This weird line, somewhat tied to serialism, was in an old notebook, one I found sometime in the “4-10s” period, and I made a little piano piece out of it. My friend Barret Anspach and I (we may get that trio going yet!) recorded a variant at our practice space, applying a few more rules to the composition, creating the phasing you hear here.
In this bit from William Weiss’ Emergency Pants collection, we hear the protagonist’s attention drift while he does the laundry, fantasizing he is winning a blueberry pie.
Tape pause on AM, in AZ. Listener’s guide: Ignore the clicks, listen to the bass, kick and snare in this one. This is what happens when I wait in the car while someone runs into the store ‘real quick’.
Travels of the Fetus (1996)
Matt and I make this collage of tape, Native American flute and gtr one night in Lake City. It reminds us of the womb so much, we name it this.
Tape Pause on FM. There’s something about FM radio transmitting 80s buttrock that just.. has it’s own flavor. Listener’s Guide: Follow the guitar, at least in the beginning.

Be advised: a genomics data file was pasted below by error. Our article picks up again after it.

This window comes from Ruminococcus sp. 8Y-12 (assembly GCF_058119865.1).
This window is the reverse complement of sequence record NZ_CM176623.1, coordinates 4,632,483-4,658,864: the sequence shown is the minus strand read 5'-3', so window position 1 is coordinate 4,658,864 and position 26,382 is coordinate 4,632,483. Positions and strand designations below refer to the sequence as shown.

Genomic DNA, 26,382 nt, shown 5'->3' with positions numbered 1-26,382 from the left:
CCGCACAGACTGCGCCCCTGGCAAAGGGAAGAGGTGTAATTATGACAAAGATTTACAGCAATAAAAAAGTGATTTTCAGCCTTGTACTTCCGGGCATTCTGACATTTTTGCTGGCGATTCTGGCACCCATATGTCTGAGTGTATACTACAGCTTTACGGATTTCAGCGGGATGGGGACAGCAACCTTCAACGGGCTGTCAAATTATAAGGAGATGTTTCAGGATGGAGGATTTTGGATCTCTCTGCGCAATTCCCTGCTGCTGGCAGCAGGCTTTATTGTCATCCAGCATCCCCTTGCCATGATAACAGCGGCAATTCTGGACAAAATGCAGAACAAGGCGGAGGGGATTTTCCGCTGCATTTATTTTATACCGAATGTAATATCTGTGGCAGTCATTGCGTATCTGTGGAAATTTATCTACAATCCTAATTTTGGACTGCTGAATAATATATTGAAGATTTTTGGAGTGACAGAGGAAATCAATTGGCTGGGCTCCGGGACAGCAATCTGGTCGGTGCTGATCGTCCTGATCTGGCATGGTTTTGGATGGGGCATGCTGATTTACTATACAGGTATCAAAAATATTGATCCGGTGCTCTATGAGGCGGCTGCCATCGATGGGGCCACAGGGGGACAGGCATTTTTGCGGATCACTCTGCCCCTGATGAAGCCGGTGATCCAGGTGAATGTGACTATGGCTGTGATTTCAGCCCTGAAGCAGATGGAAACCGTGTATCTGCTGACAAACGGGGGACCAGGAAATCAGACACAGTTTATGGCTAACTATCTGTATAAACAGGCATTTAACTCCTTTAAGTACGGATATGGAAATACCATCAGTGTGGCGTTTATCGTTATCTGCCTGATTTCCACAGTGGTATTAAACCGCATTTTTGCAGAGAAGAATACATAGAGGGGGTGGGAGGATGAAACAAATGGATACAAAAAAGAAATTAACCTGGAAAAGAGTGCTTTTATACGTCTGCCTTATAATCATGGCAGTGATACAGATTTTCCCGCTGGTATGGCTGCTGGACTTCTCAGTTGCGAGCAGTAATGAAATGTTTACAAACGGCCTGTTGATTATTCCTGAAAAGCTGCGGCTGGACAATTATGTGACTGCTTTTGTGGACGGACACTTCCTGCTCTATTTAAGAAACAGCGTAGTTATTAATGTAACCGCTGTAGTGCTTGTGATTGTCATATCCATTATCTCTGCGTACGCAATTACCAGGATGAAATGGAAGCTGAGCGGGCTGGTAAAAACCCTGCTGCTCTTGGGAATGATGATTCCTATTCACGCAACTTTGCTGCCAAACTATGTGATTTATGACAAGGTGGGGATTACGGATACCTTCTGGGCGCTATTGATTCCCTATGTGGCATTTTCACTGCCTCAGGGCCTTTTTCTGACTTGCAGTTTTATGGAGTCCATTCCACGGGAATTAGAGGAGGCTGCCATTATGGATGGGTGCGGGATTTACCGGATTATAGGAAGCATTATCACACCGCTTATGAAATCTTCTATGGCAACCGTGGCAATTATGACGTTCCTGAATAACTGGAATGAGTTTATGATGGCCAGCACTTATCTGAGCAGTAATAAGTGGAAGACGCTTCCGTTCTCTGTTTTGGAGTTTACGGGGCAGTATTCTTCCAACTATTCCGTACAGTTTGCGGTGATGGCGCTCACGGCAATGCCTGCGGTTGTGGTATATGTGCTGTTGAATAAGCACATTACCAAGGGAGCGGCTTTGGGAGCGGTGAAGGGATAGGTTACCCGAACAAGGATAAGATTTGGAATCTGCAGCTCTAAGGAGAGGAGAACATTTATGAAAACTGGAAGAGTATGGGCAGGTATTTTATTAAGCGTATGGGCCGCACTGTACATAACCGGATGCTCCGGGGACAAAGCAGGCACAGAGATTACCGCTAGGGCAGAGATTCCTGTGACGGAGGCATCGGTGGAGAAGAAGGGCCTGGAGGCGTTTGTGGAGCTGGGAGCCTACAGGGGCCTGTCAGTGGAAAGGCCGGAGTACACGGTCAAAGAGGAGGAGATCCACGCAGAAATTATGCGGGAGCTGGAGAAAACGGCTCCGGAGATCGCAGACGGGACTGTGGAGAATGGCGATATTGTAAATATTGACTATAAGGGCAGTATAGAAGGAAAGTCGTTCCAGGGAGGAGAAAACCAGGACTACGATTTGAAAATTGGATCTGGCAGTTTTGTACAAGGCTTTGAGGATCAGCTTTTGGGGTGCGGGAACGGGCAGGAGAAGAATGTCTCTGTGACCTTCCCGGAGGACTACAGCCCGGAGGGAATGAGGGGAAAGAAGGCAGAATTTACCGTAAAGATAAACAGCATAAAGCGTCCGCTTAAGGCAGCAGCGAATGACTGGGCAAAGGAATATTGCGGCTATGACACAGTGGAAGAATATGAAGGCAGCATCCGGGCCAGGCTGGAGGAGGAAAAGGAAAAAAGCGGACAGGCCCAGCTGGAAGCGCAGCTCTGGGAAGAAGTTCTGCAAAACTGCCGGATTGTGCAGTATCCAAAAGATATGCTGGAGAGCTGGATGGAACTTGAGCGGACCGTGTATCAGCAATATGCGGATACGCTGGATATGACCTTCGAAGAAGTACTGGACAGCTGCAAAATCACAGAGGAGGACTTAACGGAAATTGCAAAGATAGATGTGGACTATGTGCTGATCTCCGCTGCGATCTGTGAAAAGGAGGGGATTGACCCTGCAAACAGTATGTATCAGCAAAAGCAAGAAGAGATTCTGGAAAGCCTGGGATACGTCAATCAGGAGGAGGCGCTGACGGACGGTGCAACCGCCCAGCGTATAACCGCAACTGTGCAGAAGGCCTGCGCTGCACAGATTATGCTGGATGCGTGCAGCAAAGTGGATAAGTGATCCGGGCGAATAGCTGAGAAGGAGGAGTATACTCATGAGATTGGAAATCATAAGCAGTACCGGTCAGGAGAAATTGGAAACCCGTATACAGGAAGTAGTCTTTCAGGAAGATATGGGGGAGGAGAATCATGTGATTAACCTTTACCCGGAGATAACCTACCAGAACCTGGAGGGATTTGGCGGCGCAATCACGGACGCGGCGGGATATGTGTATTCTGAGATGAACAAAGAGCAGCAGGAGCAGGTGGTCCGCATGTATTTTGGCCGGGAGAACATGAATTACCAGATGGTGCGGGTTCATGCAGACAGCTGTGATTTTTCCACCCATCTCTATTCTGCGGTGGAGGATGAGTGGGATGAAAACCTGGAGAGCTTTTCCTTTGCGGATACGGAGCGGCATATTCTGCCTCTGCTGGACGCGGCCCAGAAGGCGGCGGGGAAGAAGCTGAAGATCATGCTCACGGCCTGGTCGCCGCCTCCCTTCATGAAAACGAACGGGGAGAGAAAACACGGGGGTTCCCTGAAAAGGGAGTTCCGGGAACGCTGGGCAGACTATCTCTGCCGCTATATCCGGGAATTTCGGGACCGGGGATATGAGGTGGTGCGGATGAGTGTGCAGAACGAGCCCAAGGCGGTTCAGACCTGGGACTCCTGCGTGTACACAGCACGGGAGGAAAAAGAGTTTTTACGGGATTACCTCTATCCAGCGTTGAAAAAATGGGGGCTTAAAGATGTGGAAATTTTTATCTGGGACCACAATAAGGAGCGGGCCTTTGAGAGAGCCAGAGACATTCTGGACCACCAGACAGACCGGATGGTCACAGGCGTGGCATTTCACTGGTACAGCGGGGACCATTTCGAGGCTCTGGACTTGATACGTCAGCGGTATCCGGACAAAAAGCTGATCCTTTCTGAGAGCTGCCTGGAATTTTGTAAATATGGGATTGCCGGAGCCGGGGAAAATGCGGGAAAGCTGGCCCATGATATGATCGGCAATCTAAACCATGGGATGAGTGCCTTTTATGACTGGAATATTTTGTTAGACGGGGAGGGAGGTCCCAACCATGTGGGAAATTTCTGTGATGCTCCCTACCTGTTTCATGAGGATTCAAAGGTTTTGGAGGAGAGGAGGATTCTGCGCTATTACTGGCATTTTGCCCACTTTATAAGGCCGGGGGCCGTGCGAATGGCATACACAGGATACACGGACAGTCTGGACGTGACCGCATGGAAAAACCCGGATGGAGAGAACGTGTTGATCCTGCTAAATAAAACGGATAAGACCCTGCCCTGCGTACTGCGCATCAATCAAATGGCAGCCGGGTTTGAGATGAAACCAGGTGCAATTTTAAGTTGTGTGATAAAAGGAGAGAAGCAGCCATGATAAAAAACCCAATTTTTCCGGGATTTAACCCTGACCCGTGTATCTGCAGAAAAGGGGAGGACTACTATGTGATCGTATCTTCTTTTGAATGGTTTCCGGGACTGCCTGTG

Depicting the freezing landscape of Chelyabinsk, Siberia, Russia in 1998. I lived there for two months. Csound, Shortwave, stretched bird song.
Tape pause on FM. Listener’s guide: I think the flutes work with the choral stuff..
I think at some point we thought we’d be halfway between the McKenzie brothers and the Cohen brothers. This was the first big move by my filmmaking brother Andy and a prolific time for me. These tracks were produced with the help of my brethren Ian Rashkin (engineering advice and I think bass), Josh Stewart (trumpet) and especially Neil Wilson (all drums), who let me use his basement studio for this whole soundtrack. Country Session Man and sometimes IT guy Forrest Lee Jr played the steel guitar on Track 1, the opening theme to the film. Looks like Forrest has some cds up on cdbaby here.He’s an amazing player. Track 3 is a four track recording from 1993 that Andy ended up wanting to use, to my amazement. Tracks 4 and 5 were my first recordings on a computer – Andy sings lead through our upstairs telephone on Love is a Rocket, and Almost Home was recorded on my cousin Mike’s mac while I housesat for them.
Some random bits I did for video games never released. Inspired, in order, by China Radio International, Jimpster, Phleg Camp and.. whammy bars.